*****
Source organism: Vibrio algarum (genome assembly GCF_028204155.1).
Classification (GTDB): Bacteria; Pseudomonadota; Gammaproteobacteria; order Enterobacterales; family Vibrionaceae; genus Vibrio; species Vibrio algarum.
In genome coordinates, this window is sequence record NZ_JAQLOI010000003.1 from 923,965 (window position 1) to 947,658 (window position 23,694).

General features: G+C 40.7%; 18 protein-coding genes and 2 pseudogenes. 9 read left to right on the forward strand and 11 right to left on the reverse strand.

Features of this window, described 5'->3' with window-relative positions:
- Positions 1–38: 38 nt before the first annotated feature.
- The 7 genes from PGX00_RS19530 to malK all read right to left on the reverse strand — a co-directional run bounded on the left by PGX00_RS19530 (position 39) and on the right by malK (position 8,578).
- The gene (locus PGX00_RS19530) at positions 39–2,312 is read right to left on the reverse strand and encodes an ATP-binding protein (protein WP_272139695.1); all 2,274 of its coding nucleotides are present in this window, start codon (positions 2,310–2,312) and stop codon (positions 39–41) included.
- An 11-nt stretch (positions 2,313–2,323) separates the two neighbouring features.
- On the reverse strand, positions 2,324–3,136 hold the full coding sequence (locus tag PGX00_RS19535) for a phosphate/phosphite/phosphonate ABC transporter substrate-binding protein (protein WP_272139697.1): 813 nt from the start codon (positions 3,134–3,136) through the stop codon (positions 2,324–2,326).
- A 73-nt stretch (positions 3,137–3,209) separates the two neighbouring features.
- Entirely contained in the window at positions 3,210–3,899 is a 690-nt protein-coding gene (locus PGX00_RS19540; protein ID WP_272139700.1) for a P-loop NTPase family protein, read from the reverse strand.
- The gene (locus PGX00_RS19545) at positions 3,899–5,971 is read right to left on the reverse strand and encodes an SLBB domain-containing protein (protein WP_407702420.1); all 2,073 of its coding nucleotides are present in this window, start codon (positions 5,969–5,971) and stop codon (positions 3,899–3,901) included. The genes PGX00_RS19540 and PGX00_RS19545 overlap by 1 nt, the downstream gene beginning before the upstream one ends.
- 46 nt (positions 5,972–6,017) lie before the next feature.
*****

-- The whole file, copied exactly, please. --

Source organism: Vibrio algarum (genome assembly GCF_028204155.1).
Classification (GTDB): Bacteria; Pseudomonadota; Gammaproteobacteria; order Enterobacterales; family Vibrionaceae; genus Vibrio; species Vibrio algarum.
In genome coordinates, this window is sequence record NZ_JAQLOI010000003.1 from 923,965 (window position 1) to 947,658 (window position 23,694).

General features: G+C 40.7%; 18 protein-coding genes and 2 pseudogenes. 9 read left to right on the forward strand and 11 right to left on the reverse strand.

Features of this window, described 5'->3' with window-relative positions:
- Positions 1–38: 38 nt before the first annotated feature.
- The 7 genes from PGX00_RS19530 to malK all read right to left on the reverse strand — a co-directional run bounded on the left by PGX00_RS19530 (position 39) and on the right by malK (position 8,578).
- The gene (locus PGX00_RS19530) at positions 39–2,312 is read right to left on the reverse strand and encodes an ATP-binding protein (protein WP_272139695.1); all 2,274 of its coding nucleotides are present in this window, start codon (positions 2,310–2,312) and stop codon (positions 39–41) included.
- An 11-nt stretch (positions 2,313–2,323) separates the two neighbouring features.
- On the reverse strand, positions 2,324–3,136 hold the full coding sequence (locus tag PGX00_RS19535) for a phosphate/phosphite/phosphonate ABC transporter substrate-binding protein (protein WP_272139697.1): 813 nt from the start codon (positions 3,134–3,136) through the stop codon (positions 2,324–2,326).
- A 73-nt stretch (positions 3,137–3,209) separates the two neighbouring features.
- Entirely contained in the window at positions 3,210–3,899 is a 690-nt protein-coding gene (locus PGX00_RS19540; protein ID WP_272139700.1) for a P-loop NTPase family protein, read from the reverse strand.
- The gene (locus PGX00_RS19545) at positions 3,899–5,971 is read right to left on the reverse strand and encodes an SLBB domain-containing protein (protein WP_407702420.1); all 2,073 of its coding nucleotides are present in this window, start codon (positions 5,969–5,971) and stop codon (positions 3,899–3,901) included. The genes PGX00_RS19540 and PGX00_RS19545 overlap by 1 nt, the downstream gene beginning before the upstream one ends.
- 46 nt (positions 5,972–6,017) lie before the next feature.